Tennessee CIO retiring
- By Dibya Sarkar
- May 14, 2001
After spending 30 years as an educator and government official, Dugger,
who headed the state's Office for Information Resources, cited personal
reasons for leaving. He and his wife want to devote more time to church
work and to a home security alarm business he has had for the past 20 years.
Dugger said he wanted to leave government on a high note, adding, "From
a standpoint with the state and where we are, we're in as good a position
as we've ever been in technology and with our relationships."
He said he was particularly proud about establishing better communications
with all state government branches, something he said was more important
than any technology changes. "The relationship with the legislature has
turned from an adversarial one to a positive working relationship," he said.
The state government also has developed an infrastructure based on a business
approach, which Dugger said helps it to assess the long-term costs of projects
"to get the most bang out of the Tennessee buck."
Regarding future challenges for the state, Dugger said the government must
tackle the digital divide and be careful to avoid creating a class of people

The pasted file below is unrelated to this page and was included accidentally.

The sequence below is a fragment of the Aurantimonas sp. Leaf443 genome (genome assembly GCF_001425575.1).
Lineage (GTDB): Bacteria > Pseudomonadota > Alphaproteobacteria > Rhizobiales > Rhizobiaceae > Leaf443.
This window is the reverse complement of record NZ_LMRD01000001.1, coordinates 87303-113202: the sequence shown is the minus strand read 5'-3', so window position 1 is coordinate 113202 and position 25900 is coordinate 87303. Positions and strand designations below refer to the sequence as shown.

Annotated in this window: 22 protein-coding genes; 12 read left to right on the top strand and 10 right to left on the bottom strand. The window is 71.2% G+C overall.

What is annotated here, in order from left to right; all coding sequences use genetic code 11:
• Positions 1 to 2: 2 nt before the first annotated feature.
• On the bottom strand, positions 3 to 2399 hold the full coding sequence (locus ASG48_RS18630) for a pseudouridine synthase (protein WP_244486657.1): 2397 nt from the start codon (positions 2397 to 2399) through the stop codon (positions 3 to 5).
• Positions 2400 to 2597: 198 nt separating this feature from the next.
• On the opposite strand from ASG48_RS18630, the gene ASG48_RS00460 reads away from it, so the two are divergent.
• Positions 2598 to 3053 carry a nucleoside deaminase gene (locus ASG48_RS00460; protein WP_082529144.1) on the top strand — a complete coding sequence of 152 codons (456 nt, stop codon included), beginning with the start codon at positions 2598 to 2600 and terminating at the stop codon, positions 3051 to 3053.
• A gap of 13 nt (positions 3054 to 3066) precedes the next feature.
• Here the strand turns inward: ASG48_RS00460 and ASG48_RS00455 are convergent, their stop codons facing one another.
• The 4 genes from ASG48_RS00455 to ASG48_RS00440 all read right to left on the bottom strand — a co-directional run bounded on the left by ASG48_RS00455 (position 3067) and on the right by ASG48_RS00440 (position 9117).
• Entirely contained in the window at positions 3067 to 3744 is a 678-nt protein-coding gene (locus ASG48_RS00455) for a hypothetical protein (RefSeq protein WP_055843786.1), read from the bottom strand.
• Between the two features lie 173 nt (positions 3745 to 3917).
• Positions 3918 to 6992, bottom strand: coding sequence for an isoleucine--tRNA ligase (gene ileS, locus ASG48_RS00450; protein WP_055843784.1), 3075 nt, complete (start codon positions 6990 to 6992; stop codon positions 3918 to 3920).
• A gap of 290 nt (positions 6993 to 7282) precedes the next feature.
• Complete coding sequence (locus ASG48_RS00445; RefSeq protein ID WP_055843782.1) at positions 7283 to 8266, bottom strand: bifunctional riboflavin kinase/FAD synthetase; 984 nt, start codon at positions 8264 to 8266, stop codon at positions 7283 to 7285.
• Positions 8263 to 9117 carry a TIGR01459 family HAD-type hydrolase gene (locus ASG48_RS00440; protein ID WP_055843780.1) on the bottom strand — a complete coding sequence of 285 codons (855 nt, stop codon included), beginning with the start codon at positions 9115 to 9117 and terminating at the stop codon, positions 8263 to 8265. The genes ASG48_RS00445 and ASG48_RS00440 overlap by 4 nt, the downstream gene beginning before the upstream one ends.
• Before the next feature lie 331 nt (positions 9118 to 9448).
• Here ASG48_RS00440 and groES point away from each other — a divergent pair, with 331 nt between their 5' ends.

with access to government through technology vs. those without such access.
And as more citizens become connected, he said, government should be more
conscious of privacy issues. Both challenges are serious policy questions
that need to be addressed, he said.
Dugger is a past president of the National Association of State Information
Resource Executives, which recently changed its name to the National Association
of State Chief Information Officers. He was a member of the Federal/State
Y2K Policy Committee and the Intergovernmental Advisory Board for the U.S.
General Services Administration.
Dugger is the second state CIO within a week to announce he is leaving government,
following Washington CIO Steve Kolodney, who is joining the private sector.